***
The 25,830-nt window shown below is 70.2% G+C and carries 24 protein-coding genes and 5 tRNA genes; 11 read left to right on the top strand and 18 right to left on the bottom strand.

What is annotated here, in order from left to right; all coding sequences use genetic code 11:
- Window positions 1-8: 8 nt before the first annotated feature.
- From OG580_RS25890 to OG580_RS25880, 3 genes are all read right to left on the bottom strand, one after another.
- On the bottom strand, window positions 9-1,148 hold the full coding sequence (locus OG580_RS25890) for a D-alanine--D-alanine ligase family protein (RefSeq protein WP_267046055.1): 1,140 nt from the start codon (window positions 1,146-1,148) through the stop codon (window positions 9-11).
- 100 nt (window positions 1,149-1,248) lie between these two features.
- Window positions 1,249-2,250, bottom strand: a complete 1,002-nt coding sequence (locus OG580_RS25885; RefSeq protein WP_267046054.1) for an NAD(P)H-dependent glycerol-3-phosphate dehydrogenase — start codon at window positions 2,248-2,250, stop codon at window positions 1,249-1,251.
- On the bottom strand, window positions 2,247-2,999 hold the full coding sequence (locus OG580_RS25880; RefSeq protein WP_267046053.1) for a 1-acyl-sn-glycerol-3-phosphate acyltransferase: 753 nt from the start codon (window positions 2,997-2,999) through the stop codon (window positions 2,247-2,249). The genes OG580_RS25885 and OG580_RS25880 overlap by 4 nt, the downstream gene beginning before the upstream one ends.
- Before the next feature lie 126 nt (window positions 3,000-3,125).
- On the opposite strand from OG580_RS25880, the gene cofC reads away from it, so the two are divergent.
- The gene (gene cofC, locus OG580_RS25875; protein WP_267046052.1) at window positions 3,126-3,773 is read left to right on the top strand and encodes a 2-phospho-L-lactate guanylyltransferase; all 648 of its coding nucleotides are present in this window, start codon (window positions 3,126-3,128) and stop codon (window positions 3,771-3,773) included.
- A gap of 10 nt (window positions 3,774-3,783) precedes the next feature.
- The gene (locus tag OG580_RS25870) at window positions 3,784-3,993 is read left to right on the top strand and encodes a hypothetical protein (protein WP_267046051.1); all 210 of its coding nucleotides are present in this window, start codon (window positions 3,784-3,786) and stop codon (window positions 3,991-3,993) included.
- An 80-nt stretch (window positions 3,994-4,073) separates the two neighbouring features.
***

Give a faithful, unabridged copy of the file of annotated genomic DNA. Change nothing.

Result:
The 25,830-nt window shown below is 70.2% G+C and carries 24 protein-coding genes and 5 tRNA genes; 11 read left to right on the top strand and 18 right to left on the bottom strand.

What is annotated here, in order from left to right; all coding sequences use genetic code 11:
- Window positions 1-8: 8 nt before the first annotated feature.
- From OG580_RS25890 to OG580_RS25880, 3 genes are all read right to left on the bottom strand, one after another.
- On the bottom strand, window positions 9-1,148 hold the full coding sequence (locus OG580_RS25890) for a D-alanine--D-alanine ligase family protein (RefSeq protein WP_267046055.1): 1,140 nt from the start codon (window positions 1,146-1,148) through the stop codon (window positions 9-11).
- 100 nt (window positions 1,149-1,248) lie between these two features.
- Window positions 1,249-2,250, bottom strand: a complete 1,002-nt coding sequence (locus OG580_RS25885; RefSeq protein WP_267046054.1) for an NAD(P)H-dependent glycerol-3-phosphate dehydrogenase — start codon at window positions 2,248-2,250, stop codon at window positions 1,249-1,251.
- On the bottom strand, window positions 2,247-2,999 hold the full coding sequence (locus OG580_RS25880; RefSeq protein WP_267046053.1) for a 1-acyl-sn-glycerol-3-phosphate acyltransferase: 753 nt from the start codon (window positions 2,997-2,999) through the stop codon (window positions 2,247-2,249). The genes OG580_RS25885 and OG580_RS25880 overlap by 4 nt, the downstream gene beginning before the upstream one ends.
- Before the next feature lie 126 nt (window positions 3,000-3,125).
- On the opposite strand from OG580_RS25880, the gene cofC reads away from it, so the two are divergent.
- The gene (gene cofC, locus OG580_RS25875; protein WP_267046052.1) at window positions 3,126-3,773 is read left to right on the top strand and encodes a 2-phospho-L-lactate guanylyltransferase; all 648 of its coding nucleotides are present in this window, start codon (window positions 3,126-3,128) and stop codon (window positions 3,771-3,773) included.
- A gap of 10 nt (window positions 3,774-3,783) precedes the next feature.
- The gene (locus tag OG580_RS25870) at window positions 3,784-3,993 is read left to right on the top strand and encodes a hypothetical protein (protein WP_267046051.1); all 210 of its coding nucleotides are present in this window, start codon (window positions 3,784-3,786) and stop codon (window positions 3,991-3,993) included.
- An 80-nt stretch (window positions 3,994-4,073) separates the two neighbouring features.